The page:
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By: Sandi Durell 


Imagine Margo Channing, Baby Jane, and Jezebel coming to stay at your New England cottage, dilapidated though it may have been!  This amazing true story actually happened to Elizabeth Fuller in 1985 when she was a star struck writer and young mother, after Bette had dinner at her home with a mutual friend.

Ms. Fuller published a book in 1992 about this experience and it was adapted to the stage, having made its way in theaters worldwide.  Bette-isims are now flying full speed at the Snapple Theatre here in NYC with Elizabeth Fuller as herself and Kelly Moore, well bedecked as the petulant BD.

Although Ms. Fuller is not an actress, and many times delivers her dialogue like a recitation, she has the genuineness that makes it work as she takes on the roles of her holy roller friend Grace, her ‘Ol’ Ma’ granny who first introduced Elizabeth to Bette in films, her disgruntled husband and even her 4 year old son Christopher who starts out as a pain in the butt brat and by the conclusion is not only best friends with Bette, but spouting Bette-isims.

Ms. Davis, working on her biography, was allegedly caught up in the New York hotel strike and, needing a quiet place to write, called Elizabeth to ask if she could stay a couple of days.  How exciting!  And the next day Bette shows up in a chauffeur driven limo, a second car following with all her luggage. As she enters she utters “What a (hesitation) delightful cottage.”

Watching Mr. Moore’s portrayal, as he invokes Bette’s mannerisms and vocal cadence, is a remarkable and engaging pleasure. He’s honed the character, after 17 years of playing the role from Key West to Kansas City, Connecticut to Sydney, into an extension of his inner core – the toss of her head, the lighting of a cigarette, the gruff laugh as she insinuates herself into and takes over Elizabeth’s home life.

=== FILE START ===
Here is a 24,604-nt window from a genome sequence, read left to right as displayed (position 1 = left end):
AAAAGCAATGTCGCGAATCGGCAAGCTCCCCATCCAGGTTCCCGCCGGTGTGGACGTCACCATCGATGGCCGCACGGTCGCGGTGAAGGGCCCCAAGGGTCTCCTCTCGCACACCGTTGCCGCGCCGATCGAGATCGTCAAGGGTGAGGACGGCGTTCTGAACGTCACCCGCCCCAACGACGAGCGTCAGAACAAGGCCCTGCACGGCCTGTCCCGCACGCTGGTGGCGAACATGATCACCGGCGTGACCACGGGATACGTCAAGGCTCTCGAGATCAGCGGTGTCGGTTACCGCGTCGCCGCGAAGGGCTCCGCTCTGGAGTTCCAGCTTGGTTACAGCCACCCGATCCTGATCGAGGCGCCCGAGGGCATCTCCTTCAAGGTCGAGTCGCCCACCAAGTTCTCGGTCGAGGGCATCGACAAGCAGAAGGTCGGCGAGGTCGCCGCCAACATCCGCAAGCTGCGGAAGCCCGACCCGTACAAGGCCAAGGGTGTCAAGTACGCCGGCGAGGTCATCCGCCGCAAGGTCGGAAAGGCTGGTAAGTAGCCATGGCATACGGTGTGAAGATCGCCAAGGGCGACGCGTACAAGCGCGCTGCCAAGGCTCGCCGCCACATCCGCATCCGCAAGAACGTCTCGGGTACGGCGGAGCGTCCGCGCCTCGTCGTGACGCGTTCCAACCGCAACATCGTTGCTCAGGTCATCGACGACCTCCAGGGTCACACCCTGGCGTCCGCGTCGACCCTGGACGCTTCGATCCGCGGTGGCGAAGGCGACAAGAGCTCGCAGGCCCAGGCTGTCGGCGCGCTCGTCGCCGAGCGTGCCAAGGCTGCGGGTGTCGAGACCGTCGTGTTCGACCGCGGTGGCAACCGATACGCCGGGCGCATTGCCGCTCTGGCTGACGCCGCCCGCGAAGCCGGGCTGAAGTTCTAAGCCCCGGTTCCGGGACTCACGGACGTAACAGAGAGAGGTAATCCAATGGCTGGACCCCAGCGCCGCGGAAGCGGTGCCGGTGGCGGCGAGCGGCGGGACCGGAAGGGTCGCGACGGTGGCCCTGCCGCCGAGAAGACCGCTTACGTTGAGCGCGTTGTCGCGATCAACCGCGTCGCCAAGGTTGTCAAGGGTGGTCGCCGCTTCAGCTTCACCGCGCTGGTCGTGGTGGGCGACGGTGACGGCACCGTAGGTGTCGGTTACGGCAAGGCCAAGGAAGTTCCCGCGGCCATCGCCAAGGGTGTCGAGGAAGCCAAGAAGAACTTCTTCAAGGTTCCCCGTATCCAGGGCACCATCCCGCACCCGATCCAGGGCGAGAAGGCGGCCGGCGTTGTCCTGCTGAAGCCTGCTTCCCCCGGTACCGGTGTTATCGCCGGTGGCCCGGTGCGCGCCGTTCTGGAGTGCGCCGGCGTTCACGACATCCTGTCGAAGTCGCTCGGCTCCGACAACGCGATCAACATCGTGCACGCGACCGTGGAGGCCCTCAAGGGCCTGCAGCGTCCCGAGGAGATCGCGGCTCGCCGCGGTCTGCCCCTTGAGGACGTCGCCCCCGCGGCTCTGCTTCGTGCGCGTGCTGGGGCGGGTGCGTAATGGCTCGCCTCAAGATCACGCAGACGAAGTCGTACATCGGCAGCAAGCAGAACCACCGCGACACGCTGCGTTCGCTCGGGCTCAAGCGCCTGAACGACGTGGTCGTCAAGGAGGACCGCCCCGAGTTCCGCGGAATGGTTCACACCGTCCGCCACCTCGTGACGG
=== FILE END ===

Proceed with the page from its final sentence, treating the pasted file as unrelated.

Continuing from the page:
Another day, and another, goes by and Bette is still wandering about the cottage, throwing her one-liners with aplomb, her hatred and jealousy of Crawford and Dunaway, her Hollywood tales about Gone With the Wind, and the hurtful portrayal of Bette by her daughter in her book My Mother’s Keeper, while Elizabeth waits on her hand and foot, hanging on Bette’s every word, as her own dream has become reality. Bette Davis in my home – Bette Davis with me and Christopher at McDonald’s – Bette Davis at the beach – Bette Davis complaining about the mattress in her room – Bette! Bette! Bette!  Whilst husband John becomes more angered as the days turn into weeks – actually 4 weeks and 2 days, Elizabeth sides more and more with Bette against John.

Ah, yes, those Bette Davis eyes and bitchiness all come through as she utters the isims – – “old age ain’t no place for sissies,” or reveals that “Bogart was a lousy lay.” There are loads of fun-filled moments and dialogue and a revealing underlying sensitivity to the Hollywood Queen. And, finally, the hotel strike ends and the house-guest who thrilled and chilled is ready to leave.  Lessons have been taught and learned in this two act enjoyable portrayal directed by Mark S. Graham.

*Photo Carol Rosegg

Snapple Theatre, 210 West 50 St., NC